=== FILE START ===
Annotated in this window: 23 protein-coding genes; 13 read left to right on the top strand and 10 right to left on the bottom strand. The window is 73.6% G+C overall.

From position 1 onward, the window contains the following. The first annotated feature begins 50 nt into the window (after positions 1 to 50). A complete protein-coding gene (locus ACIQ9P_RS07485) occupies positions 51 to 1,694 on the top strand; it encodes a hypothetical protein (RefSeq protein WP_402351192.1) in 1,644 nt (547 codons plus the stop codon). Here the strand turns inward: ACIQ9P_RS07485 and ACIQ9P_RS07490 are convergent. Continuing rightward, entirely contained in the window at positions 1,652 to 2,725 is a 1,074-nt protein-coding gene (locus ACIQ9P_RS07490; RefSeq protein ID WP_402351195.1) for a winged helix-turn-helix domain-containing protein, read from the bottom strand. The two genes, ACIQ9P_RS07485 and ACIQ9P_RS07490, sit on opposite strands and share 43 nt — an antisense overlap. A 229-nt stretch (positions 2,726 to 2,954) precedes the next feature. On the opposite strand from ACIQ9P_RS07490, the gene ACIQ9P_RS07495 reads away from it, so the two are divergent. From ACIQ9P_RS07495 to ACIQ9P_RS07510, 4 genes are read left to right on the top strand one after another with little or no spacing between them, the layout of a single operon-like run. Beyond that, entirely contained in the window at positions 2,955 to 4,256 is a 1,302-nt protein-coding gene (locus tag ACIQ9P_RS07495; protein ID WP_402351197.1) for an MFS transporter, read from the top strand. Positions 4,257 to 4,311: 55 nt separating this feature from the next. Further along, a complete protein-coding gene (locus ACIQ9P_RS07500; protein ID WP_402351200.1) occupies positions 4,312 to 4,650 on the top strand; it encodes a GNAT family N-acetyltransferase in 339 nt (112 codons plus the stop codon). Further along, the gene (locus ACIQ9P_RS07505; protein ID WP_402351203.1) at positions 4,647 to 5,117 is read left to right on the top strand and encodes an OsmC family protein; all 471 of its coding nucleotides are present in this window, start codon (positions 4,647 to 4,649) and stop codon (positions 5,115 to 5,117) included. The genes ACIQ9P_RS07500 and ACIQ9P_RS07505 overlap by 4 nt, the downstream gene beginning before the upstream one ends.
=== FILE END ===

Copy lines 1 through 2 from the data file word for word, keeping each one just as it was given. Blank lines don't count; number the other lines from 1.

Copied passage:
Annotated in this window: 23 protein-coding genes; 13 read left to right on the top strand and 10 right to left on the bottom strand. The window is 73.6% G+C overall.

From position 1 onward, the window contains the following. The first annotated feature begins 50 nt into the window (after positions 1 to 50). A complete protein-coding gene (locus ACIQ9P_RS07485) occupies positions 51 to 1,694 on the top strand; it encodes a hypothetical protein (RefSeq protein WP_402351192.1) in 1,644 nt (547 codons plus the stop codon). Here the strand turns inward: ACIQ9P_RS07485 and ACIQ9P_RS07490 are convergent. Continuing rightward, entirely contained in the window at positions 1,652 to 2,725 is a 1,074-nt protein-coding gene (locus ACIQ9P_RS07490; RefSeq protein ID WP_402351195.1) for a winged helix-turn-helix domain-containing protein, read from the bottom strand. The two genes, ACIQ9P_RS07485 and ACIQ9P_RS07490, sit on opposite strands and share 43 nt — an antisense overlap. A 229-nt stretch (positions 2,726 to 2,954) precedes the next feature. On the opposite strand from ACIQ9P_RS07490, the gene ACIQ9P_RS07495 reads away from it, so the two are divergent. From ACIQ9P_RS07495 to ACIQ9P_RS07510, 4 genes are read left to right on the top strand one after another with little or no spacing between them, the layout of a single operon-like run. Beyond that, entirely contained in the window at positions 2,955 to 4,256 is a 1,302-nt protein-coding gene (locus tag ACIQ9P_RS07495; protein ID WP_402351197.1) for an MFS transporter, read from the top strand. Positions 4,257 to 4,311: 55 nt separating this feature from the next. Further along, a complete protein-coding gene (locus ACIQ9P_RS07500; protein ID WP_402351200.1) occupies positions 4,312 to 4,650 on the top strand; it encodes a GNAT family N-acetyltransferase in 339 nt (112 codons plus the stop codon). Further along, the gene (locus ACIQ9P_RS07505; protein ID WP_402351203.1) at positions 4,647 to 5,117 is read left to right on the top strand and encodes an OsmC family protein; all 471 of its coding nucleotides are present in this window, start codon (positions 4,647 to 4,649) and stop codon (positions 5,115 to 5,117) included. The genes ACIQ9P_RS07500 and ACIQ9P_RS07505 overlap by 4 nt, the downstream gene beginning before the upstream one ends.